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COMMONWEALTH PENNSYLVANIA v. JOSEPH MOYER (02/24/82)

SUPERIOR COURT OF PENNSYLVANIA


submitted: February 24, 1982.

COMMONWEALTH OF PENNSYLVANIA
v.
JOSEPH MOYER, APPELLANT

No. 2058 Philadelphia, 1981, Appeal from the Judgment of Sentence of the Court of Common Pleas of Luzerne County, Criminal Division, at No. 245 of 1981.

COUNSEL

Lewis J. Bott, Assistant Public Defender, Hazleton, for appellant.

Chester B. Muroski, District Attorney, Wilkes-Barre, for Commonwealth, appellee.

Cavanaugh, McEwen and Hoffman, JJ.

Author: Hoffman

[ 301 Pa. Super. Page 415]

Appellant contends that counsel was ineffective in: (1) failing to explain the nature and consequences of a rule 1100 waiver and in signing and advising him to sign such a waiver, and (2) failing to file a suppression motion. Because we cannot determine from the record whether these ineffectiveness claims have arguable merit, we remand for an evidentiary hearing.

Appellant pled guilty, on May 26, 1981, to possession of a controlled substance with intent to deliver. He was sentenced on July 1, 1981. After obtaining new counsel, he petitioned to withdraw the guilty plea nunc pro tunc, alleging, among other grounds, ineffectiveness of trial counsel.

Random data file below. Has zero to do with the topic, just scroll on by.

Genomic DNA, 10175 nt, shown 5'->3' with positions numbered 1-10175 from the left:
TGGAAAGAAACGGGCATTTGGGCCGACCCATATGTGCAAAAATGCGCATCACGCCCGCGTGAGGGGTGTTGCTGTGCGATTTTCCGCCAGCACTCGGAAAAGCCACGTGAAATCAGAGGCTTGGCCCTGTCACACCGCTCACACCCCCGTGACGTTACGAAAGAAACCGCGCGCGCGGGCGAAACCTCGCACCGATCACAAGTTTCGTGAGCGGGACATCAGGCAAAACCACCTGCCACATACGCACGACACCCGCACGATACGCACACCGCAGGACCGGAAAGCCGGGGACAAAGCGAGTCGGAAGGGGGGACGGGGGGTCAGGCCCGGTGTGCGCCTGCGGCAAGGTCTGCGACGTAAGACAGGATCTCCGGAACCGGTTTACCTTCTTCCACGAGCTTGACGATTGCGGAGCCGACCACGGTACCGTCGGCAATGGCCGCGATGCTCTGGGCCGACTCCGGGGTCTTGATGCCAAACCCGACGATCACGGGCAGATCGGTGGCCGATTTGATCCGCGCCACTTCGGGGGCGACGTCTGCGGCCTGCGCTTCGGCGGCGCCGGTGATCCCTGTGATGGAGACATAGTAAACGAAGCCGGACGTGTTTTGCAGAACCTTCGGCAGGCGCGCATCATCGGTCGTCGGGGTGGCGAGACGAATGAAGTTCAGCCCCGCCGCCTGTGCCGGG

[ 301 Pa. Super. Page 416]

Without a hearing, the lower court denied the petition. This appeal followed.

I. Rule 1100

The Commonwealth filed the criminal complaint on September 24, 1980. In January 1981, before the rule 1100 run date, appellant and his counsel signed a waiver of rule 1100 rights, consenting to trial no later than June 24, 1981. Appellant's trial commenced May 26, 1981, within the time allowed by the waiver, but 244 days after the filing of the complaint.

Appellant contends that counsel was ineffective in failing to explain the nature and consequences of a rule 1100 waiver and in signing and advising him to sign such a waiver. "[C]counsel is deemed effective once we are able to conclude that the particular course chosen by counsel had some reasonable basis designed to effectuate his client's interests." Commonwealth ex rel. Washington v. Maroney, 427 Pa. 599, 604, 235 A.2d 349, 352 (1967). Because a violation of rule 1100 may result in "dismissing charges with prejudice," Pa.R.Crim.P. 1100(f), we must carefully scrutinize an attorney's advice to waive whatever rights a client may have under the rule. See Commonwealth v. Dozier, 258 Pa. Superior Ct. 367, 374, 392 A.2d 837, 841 (1978). A defendant may temporarily waive his rule 1100 rights, like the constitutional right to a speedy trial that it was designed to protect, by signing an appropriate statement explaining the nature of the rights he is waiving, "[s]o long as there is an indication, on the record, that the waiver is the [defendant's] informed and voluntary decision." Commonwealth v. Myrick, 468 Pa. 155, 160, 360 A.2d 598, 600 (1976). Accord, Commonwealth v. Rodriquez, 291 Pa. Superior Ct. 239, 435 A.2d 888 (1981). The signing of an appropriate waiver document is prima facie evidence that the waiver was informed and voluntary, Commonwealth v. Myrick, supra, and may alone establish the waiver when there is no other indication on the record that it was signed involuntarily or unknowingly, Commonwealth v. Wilson, 294 Pa. Superior Ct. 101, 439 A.2d 770 (1982); Commonwealth v. Scott, 272 Pa. Superior Ct. 236,